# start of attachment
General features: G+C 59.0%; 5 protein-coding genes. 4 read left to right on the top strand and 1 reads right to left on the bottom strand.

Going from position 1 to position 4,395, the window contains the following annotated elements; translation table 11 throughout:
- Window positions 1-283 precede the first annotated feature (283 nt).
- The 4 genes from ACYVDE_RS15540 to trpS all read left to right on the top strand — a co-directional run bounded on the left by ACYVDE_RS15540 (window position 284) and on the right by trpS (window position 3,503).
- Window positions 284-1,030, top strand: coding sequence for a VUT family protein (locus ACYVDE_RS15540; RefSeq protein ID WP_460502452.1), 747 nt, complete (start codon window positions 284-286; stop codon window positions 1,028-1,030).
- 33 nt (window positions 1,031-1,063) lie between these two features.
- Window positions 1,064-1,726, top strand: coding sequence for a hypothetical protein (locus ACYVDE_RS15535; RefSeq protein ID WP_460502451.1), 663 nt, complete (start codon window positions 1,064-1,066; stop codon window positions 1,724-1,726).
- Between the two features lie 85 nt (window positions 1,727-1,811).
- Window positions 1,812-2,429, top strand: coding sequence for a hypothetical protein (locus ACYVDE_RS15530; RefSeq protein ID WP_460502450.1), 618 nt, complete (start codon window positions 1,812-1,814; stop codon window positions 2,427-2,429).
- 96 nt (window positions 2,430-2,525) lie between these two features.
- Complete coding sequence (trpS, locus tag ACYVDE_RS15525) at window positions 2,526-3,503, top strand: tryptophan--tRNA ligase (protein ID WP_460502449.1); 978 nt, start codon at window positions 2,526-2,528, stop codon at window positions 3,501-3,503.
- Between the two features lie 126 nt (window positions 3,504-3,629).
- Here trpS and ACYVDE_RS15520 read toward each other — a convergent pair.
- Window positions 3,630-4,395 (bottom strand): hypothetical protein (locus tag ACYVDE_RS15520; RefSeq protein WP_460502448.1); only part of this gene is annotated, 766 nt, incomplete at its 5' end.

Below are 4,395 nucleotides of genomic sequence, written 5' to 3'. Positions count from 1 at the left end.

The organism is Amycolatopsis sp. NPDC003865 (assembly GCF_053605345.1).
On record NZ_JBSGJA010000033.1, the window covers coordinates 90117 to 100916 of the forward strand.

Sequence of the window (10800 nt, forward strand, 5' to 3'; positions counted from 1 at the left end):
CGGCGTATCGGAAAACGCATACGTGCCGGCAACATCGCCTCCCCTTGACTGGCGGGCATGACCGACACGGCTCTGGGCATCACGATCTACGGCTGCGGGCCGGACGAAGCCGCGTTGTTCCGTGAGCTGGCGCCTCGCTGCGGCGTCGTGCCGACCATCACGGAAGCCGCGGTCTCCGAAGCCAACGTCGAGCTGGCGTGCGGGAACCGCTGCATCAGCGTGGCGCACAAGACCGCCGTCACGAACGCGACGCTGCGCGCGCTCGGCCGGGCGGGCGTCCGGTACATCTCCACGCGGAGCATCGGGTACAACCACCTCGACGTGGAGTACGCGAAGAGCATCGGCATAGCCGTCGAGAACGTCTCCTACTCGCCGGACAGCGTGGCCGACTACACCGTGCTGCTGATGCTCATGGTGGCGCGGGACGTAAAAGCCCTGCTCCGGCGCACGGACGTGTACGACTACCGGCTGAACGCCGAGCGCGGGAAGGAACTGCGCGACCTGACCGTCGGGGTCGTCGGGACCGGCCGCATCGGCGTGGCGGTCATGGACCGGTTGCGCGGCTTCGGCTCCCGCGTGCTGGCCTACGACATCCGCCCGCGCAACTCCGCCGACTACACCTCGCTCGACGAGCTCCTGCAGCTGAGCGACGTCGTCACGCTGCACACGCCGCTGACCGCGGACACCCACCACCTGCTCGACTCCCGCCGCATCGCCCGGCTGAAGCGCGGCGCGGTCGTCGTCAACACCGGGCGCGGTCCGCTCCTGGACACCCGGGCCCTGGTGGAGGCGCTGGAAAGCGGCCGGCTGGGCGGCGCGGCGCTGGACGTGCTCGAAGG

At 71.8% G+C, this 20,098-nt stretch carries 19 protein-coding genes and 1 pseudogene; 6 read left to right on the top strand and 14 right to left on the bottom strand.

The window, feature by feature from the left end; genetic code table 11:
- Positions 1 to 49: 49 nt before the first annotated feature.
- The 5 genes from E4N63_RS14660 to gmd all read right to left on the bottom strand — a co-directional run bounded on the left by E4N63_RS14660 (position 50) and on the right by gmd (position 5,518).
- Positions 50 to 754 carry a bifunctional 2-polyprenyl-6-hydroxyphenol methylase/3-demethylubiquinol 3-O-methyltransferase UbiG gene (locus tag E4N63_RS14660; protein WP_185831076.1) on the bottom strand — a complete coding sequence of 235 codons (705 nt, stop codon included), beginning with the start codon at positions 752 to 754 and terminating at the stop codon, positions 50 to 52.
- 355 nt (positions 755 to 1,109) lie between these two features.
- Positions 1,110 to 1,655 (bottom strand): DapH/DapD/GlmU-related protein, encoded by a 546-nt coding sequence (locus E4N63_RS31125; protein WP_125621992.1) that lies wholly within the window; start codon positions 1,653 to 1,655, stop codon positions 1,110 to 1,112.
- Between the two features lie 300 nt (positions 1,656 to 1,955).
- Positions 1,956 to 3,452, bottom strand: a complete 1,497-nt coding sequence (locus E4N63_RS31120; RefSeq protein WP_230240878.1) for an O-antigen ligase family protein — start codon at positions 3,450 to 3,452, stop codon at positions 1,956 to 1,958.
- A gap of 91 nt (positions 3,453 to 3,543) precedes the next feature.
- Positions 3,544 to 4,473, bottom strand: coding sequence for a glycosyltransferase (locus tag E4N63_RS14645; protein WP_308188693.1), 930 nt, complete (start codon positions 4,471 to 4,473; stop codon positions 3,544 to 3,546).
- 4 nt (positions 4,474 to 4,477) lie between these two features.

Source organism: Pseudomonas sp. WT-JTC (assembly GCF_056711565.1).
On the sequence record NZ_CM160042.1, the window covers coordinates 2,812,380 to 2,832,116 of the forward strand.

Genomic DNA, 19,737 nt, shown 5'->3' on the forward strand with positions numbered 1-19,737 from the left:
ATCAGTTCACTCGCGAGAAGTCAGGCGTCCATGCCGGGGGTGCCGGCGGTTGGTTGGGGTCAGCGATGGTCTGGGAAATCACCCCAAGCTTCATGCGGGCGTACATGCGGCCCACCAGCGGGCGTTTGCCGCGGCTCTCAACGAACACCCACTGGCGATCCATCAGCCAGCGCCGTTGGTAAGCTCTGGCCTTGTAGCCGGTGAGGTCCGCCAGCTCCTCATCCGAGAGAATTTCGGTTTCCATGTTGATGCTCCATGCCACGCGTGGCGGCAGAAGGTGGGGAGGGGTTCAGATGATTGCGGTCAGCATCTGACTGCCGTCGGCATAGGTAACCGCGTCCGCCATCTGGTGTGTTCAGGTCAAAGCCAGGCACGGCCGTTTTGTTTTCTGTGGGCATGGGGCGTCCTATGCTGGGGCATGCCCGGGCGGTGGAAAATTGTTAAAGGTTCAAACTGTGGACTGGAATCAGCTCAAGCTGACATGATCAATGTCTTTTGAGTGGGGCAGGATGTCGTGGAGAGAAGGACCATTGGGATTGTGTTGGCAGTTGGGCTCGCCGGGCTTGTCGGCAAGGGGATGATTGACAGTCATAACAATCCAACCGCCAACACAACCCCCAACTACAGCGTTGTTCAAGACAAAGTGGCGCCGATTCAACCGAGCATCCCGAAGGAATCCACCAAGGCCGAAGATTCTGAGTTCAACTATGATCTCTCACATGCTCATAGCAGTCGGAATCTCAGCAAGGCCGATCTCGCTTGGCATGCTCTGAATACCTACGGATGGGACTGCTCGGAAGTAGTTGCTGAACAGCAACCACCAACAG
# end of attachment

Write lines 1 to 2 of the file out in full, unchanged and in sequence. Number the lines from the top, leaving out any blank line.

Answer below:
General features: G+C 59.0%; 5 protein-coding genes. 4 read left to right on the top strand and 1 reads right to left on the bottom strand.

Going from position 1 to position 4,395, the window contains the following annotated elements; translation table 11 throughout: